The second authority, Sacred Tradition, was beautifully illustrated by Miss Lucy, so I will try to be more brief. Sacred Tradition is not, I must clarify, mere customs, such as the veil and mantilla during Mass (which I will explain the significance of later, as it's a pet subject of mine, along with other Mass 'small t' traditions). It is not akin to the un-donning of hats for men in Church, nor to what vestments a priest wears, or what days are Holy Days of Obligation (another thing I will explain later) for what country or area. It is a specific truth, divinely handed to the apostles, taught by Christians from the earliest days, defined fully by the Magisterium (some Traditions, actually, aren't defined by the Pope or Magisterium at all, but that is a complication I will leave out of this talk). Sacred Tradition's job is to complement Sacred Scripture and its interpretation. For anyone who wishes to know more, I will list some of my sources of research at the end of the post, one of which includes extensive proofs of Traditions.
The Magisterium
Ah, here we come to the big one. Many non-Catholics have a problem with the supremacy of Peter, and sometimes even more of a problem with the Pope and bishops having authority from Peter and the apostles. So, I can quite imagine why the Magisterium is odious to many. I suppose I jumped into this one too quickly, though. Let me go back a step. So, the Magisterium is the Bishop of Rome and his bishops united to define Tradition and teach doctrine. Do not confuse this with the Pope's letters concerning doctrine and such things, because they are not the same (the Magisterium is infallible, while, unless the Pope makes a statement in it ex cathedra, the Pope's letters are not). The Magisterium's duty is not to invent teachings. Its job is to define teachings. It may clarify Traditions, and interpret Scripture, but it does not create doctrines (like I said, Tradition is something Christians have believed since the beginning, and if the Magisterium teaches something is a Tradition that  wasn't called one before, they are never inventing it. They are merely now defining it as a solemn truth, now that we have believed it for so long, and they have studied its evidence). The Magisterium's authority comes from the apostles. It's the same authority, more or less, that the bishops themselves have, except that it is for only the solemnest teaching of doctrinal truths (which, even when not speaking as the Magisterium, the bishops should strive for).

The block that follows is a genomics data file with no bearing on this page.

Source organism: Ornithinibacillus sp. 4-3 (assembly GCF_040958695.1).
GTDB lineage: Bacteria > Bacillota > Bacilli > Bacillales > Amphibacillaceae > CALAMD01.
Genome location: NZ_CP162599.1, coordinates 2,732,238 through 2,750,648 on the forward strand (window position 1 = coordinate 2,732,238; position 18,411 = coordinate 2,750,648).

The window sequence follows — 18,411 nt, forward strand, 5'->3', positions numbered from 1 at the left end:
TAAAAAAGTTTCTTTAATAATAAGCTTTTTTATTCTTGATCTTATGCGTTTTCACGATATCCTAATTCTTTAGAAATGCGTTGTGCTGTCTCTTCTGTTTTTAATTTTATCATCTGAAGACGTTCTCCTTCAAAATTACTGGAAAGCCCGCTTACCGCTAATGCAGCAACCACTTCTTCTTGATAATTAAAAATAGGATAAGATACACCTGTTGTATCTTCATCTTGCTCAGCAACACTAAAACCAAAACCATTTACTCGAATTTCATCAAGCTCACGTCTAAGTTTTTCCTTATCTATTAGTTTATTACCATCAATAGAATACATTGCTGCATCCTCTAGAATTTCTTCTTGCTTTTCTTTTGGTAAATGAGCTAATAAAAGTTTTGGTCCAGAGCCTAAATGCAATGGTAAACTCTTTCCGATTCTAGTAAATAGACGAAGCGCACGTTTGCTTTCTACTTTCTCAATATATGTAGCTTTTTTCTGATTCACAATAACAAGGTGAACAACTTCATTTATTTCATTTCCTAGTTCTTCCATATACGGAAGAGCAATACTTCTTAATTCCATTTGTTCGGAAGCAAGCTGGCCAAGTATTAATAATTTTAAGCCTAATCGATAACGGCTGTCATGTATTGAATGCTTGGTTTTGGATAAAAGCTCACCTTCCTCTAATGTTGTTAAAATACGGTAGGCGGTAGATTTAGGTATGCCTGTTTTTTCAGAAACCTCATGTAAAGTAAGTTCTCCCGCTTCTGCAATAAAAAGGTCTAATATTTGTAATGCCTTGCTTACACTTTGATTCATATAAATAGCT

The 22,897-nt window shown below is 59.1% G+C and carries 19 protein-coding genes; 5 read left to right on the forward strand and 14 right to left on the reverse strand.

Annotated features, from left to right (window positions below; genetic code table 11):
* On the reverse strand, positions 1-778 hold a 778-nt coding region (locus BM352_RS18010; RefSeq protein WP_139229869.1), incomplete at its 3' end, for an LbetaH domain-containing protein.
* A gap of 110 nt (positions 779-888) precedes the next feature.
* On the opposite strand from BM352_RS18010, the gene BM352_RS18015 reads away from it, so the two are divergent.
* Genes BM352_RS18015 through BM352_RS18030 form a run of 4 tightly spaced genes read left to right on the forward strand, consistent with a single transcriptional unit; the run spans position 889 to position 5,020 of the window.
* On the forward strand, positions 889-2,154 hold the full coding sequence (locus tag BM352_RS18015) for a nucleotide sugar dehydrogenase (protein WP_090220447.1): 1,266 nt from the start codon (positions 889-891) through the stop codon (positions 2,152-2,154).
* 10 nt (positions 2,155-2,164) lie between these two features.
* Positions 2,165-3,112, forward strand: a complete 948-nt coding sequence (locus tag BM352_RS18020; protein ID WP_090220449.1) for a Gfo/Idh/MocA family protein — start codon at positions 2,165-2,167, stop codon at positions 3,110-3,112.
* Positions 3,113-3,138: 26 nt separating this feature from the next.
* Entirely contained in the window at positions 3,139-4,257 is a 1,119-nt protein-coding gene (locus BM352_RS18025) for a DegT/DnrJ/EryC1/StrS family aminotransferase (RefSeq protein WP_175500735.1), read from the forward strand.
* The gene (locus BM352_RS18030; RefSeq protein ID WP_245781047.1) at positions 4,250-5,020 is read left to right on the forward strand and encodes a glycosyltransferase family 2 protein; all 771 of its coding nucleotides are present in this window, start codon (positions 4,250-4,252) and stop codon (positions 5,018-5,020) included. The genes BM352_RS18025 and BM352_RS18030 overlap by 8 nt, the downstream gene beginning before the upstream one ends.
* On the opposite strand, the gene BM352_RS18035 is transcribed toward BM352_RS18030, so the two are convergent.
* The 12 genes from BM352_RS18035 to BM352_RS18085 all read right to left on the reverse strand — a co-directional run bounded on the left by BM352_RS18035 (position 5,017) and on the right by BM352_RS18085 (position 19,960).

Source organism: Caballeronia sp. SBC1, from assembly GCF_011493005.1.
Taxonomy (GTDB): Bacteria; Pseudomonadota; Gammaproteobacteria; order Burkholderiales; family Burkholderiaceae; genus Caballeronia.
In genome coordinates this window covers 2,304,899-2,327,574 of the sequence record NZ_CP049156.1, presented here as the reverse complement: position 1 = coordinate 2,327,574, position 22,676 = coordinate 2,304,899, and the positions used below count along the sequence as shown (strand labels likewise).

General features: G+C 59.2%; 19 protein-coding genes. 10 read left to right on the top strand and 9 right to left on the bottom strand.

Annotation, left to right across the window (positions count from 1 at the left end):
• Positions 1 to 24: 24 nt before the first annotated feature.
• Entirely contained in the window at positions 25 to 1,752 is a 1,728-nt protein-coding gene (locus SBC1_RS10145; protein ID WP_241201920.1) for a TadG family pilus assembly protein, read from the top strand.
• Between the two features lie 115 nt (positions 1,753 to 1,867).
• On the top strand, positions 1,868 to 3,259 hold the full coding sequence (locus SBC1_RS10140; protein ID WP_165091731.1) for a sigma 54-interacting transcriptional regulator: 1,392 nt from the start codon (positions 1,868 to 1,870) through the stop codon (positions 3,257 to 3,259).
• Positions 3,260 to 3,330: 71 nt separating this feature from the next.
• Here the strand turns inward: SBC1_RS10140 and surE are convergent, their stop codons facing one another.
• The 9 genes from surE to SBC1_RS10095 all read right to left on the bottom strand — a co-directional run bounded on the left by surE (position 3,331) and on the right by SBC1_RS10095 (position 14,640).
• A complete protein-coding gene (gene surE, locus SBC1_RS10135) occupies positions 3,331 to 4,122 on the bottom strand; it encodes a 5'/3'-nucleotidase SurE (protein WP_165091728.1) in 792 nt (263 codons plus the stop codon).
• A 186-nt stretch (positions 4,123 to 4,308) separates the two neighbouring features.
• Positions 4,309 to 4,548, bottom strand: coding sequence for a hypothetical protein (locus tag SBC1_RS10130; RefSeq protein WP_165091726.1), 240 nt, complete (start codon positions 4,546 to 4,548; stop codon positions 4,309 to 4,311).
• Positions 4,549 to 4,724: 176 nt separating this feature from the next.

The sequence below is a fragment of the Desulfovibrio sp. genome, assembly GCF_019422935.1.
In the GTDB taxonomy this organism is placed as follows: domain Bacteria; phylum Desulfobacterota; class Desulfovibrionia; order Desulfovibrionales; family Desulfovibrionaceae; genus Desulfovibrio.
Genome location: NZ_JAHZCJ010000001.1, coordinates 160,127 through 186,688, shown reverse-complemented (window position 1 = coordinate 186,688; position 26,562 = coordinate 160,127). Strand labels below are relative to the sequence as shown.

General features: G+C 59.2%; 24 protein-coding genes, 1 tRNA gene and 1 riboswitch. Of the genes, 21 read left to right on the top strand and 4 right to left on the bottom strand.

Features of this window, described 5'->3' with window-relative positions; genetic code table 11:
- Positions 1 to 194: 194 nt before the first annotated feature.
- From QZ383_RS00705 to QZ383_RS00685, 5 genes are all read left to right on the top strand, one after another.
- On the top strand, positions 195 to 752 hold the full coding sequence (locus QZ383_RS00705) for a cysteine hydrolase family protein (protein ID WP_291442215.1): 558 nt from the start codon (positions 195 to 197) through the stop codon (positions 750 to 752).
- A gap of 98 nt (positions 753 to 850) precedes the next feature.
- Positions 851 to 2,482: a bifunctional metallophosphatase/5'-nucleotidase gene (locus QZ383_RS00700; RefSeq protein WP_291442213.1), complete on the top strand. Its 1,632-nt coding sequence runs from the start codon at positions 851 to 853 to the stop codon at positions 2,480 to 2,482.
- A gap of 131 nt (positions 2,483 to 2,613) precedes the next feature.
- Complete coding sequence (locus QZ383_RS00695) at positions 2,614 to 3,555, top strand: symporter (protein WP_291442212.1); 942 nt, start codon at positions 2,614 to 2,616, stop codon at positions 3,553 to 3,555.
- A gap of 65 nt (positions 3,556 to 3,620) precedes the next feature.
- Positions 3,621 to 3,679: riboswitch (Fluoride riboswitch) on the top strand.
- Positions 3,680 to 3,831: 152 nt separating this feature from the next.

Objections
The Bible is completely separate from Sacred Tradition, isn't it? How can you call them the same material?
Because one complements the other. They both fulfill each other's teachings, and are only complete Tradition when both written and oral are believed. Besides, the Bible is not completely without Tradition of its own. If it was, how would we know what books go in it, particularly in the New Testament? There is no 'divinely inspired table of contents' to tell us what books belong in the New Testament - this is a piece of Sacred Tradition! So the Bible is not completely separate.
The Bible is divinely inspired, kept pure in writing, while Sacred Tradition is merely handed down from a divinely taught thing. How do we know that Sacred Tradition hasn't been mottled or mangled throughout the centuries? How do we know the Magisterium has not used 'defining' a belief to change or alter it?
Because we Catholics now believe the exact same things that we did hundreds of years ago. Look to any of the Church fathers and old scholars (Chrystosom particularly), and you will find almost the same beliefs taught that we are teaching now. Even non-Christian ancient scholars refer to some of our doctrine, which shows again the age of our beliefs.